Customers need pruning too

Author Keith Jennings
October 01, 2009 - 12:00pm

The need to reduce unnecessary overhead has been a common theme at machine shops this year, and if you haven’t evaluated or adopted cost-cutting in your shop, you should. But there’s another cost-cutting technique that’s often overlooked and also worthy of serious evaluation or adoption—developing a “leaner” customer base, one that’s targeted on your shop’s core competencies. Identifying, penetrating and getting jobs from customers that match your shop’s operating niche should be a goal. This way, you’re working on jobs, parts or projects that best suit your shop’s capabilities—not those that are unfamiliar and, likely, more costly for your shop to produce.

In a recession, many shops quote or run just about any job to keep their machines running. This usually includes low-profit jobs that burden employees with tasks that have little or no financial return. Or, more simply put, these jobs are a waste of time. It’s true that you normally can’t get a job without first quoting it, but knowing when to decline a new job or cut your losses with a mismatched customer will save time and give your staff more time to focus on quotes, customers and higher-profit jobs that match your strengths and experience.

I’ll be the first to admit that our shop has occasionally taken on work outside our market and answered some unusual RFQs. Some of those jobs have worked out. Tackling a new type of project outside your normal scope of work may introduce you to a whole new market. Some experimentation is good and can reap rewards. However, an effective manager should be able to recognize the red flags indicating jobs that are likely to waste valuable time and resources.

For example, our shop recently accepted a job from a high-profile government contractor to perform a secondary operation on a small quantity of parts. The contractor had no setup or test piece, wanted a 1-day turnaround and included four pages of incredibly detailed instructions and specifications. These documents were overly thorough and something most people wouldn’t read or notice. Unfortunately, we didn’t either. One of the specifications, buried deep in the document, specified how we couldn’t alter the surface finish in any form without written permission and an ISO paperwork trail. In this case, an operator didn’t read this requirement and incorrectly altered a part.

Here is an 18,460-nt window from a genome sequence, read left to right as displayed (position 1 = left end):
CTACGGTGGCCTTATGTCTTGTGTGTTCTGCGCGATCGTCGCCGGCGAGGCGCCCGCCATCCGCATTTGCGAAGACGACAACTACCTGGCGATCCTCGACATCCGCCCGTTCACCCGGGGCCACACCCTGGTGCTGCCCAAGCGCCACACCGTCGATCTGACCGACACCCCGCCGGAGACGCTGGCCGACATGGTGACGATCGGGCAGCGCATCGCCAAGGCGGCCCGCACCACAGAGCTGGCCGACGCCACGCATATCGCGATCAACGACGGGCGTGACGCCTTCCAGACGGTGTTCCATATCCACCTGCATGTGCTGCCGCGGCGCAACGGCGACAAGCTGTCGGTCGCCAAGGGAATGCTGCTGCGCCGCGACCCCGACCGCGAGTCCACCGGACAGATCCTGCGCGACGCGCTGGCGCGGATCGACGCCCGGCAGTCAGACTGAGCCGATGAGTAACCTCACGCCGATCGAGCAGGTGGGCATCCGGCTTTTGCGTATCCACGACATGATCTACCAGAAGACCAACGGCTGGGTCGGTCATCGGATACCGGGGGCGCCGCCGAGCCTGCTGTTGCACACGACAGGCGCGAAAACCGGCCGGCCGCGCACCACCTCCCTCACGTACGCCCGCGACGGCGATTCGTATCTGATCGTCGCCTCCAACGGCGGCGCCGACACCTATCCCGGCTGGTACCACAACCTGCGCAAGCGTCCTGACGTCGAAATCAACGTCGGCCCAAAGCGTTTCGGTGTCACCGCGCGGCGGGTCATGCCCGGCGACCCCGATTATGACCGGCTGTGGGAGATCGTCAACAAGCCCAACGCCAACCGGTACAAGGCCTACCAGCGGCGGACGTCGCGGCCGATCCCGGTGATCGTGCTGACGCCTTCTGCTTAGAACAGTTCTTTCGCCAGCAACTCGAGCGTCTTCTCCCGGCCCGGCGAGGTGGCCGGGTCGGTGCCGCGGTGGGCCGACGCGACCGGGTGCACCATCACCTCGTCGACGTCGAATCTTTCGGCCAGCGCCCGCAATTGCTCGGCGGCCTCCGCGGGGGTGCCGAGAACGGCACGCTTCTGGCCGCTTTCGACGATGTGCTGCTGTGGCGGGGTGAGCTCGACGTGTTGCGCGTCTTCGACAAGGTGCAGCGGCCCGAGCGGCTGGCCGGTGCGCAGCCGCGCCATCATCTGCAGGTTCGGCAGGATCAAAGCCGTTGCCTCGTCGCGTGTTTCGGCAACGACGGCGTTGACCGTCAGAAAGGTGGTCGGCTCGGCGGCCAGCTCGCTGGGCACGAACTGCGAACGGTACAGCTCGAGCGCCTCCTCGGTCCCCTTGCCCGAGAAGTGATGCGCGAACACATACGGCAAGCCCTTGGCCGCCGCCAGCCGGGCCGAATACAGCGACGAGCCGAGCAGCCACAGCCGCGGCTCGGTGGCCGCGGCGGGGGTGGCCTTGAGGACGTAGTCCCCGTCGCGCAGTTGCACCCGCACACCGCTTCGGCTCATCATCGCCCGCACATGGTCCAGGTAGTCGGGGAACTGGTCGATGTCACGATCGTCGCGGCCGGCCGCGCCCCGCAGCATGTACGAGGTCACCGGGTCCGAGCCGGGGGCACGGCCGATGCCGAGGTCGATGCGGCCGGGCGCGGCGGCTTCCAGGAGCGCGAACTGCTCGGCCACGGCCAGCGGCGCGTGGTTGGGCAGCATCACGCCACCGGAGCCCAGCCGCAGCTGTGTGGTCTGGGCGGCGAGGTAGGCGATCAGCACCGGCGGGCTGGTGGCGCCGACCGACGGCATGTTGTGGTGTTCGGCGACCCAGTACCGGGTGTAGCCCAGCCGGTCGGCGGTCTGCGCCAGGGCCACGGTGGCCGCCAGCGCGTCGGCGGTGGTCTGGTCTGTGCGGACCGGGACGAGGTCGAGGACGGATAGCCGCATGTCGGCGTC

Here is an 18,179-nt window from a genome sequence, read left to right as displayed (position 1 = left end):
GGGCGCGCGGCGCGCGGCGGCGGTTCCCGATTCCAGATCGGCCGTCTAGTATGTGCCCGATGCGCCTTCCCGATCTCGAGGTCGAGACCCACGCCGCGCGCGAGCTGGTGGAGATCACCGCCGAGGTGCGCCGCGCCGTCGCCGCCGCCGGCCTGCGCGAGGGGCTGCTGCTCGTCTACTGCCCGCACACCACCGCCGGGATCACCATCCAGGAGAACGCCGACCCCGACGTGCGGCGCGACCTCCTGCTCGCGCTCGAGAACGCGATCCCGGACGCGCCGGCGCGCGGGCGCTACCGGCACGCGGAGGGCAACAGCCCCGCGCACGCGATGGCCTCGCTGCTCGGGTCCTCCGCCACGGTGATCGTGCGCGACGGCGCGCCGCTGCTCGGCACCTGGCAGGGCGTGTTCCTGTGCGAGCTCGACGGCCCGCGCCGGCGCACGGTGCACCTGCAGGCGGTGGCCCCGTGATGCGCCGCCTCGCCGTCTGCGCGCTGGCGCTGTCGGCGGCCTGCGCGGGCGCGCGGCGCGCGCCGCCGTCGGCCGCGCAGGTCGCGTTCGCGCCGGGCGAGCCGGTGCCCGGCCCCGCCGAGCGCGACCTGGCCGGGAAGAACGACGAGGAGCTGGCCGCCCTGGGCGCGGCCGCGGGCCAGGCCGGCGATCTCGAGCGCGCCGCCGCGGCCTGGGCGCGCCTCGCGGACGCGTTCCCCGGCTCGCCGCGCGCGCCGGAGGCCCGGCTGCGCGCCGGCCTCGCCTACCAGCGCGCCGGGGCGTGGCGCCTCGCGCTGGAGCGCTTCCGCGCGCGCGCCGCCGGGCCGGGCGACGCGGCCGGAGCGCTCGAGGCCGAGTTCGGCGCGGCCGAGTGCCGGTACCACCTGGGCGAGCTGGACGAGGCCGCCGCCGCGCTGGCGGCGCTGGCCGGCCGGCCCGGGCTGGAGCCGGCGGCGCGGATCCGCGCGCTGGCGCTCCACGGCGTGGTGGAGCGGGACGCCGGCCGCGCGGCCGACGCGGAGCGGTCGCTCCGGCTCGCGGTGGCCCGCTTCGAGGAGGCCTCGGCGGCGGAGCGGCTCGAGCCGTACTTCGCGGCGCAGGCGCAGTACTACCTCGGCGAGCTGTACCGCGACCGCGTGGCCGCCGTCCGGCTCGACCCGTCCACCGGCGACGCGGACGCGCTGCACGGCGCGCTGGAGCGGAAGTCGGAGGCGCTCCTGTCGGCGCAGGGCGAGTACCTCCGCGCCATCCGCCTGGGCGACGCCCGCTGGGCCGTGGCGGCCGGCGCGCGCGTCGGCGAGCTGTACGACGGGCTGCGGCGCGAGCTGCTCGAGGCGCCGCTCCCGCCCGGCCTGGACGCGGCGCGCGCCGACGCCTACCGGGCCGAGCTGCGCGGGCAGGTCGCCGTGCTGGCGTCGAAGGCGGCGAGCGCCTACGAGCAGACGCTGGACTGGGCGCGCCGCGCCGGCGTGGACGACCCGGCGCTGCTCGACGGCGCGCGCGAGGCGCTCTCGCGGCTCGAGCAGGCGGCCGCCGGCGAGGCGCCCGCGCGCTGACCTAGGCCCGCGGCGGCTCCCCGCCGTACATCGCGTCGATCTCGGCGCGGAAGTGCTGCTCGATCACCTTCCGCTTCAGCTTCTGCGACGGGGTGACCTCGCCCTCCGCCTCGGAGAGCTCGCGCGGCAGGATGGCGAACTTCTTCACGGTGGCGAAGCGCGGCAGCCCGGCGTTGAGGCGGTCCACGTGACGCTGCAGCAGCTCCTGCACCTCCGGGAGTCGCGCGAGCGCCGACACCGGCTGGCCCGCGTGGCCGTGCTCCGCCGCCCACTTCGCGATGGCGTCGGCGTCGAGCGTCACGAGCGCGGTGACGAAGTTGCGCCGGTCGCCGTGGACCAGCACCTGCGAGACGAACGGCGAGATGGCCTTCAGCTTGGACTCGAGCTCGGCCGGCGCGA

When the contractor received and inspected the completed parts, it rejected one piece because of unauthorized surface alterations. They were justified in doing so and we were prepared to take corrective action, but the “noncompliance” meeting they demanded at 8 a.m. the following day reminded me that sometimes it’s best to decline a job. This meeting consisted of a conference call with five of their quality assurance (QA) and procurement employees that was essentially a formal “it wasn’t my fault” meeting. Adherence to the customer’s QA corrective action procedure became more costly than the value of the entire job. The part deviancy was minimal, but their bureaucratic system dictated an expensive solution.

After rectifying the situation, we realized this particular type of work wasn’t good for us and we’d be better off saying “no thanks,” even with the high price. Knowing how to identify these situations and stop them before they divert you from more productive activities is important. Sometimes, it’s OK to tell a prospect or customer, “No thanks, this isn’t a good fit for our shop.” Ironically, you can be more profitable if this is understood and implemented. Your time is valuable. Know your strengths, know your market and, sometimes, just say no. CTE

About the Author: Keith Jennings is president of Crow Corp., Tomball, Texas, a family-owned company focusing on machining, laser cutting, metal fabrication and metal stamping. He can be e-mailed at 

Related Glossary Terms

  • quality assurance ( quality control)

    quality assurance ( quality control)

    Terms denoting a formal program for monitoring product quality. The denotations are the same, but QC typically connotes a more traditional postmachining inspection system, while QA implies a more comprehensive approach, with emphasis on “total quality,” broad quality principles, statistical process control and other statistical methods.


Manager's Desk Columnist

Keith Jennings is president of Crow Corp., Tomball, Texas, a family-owned company focusing on machining, metal fabrication and metal stamping.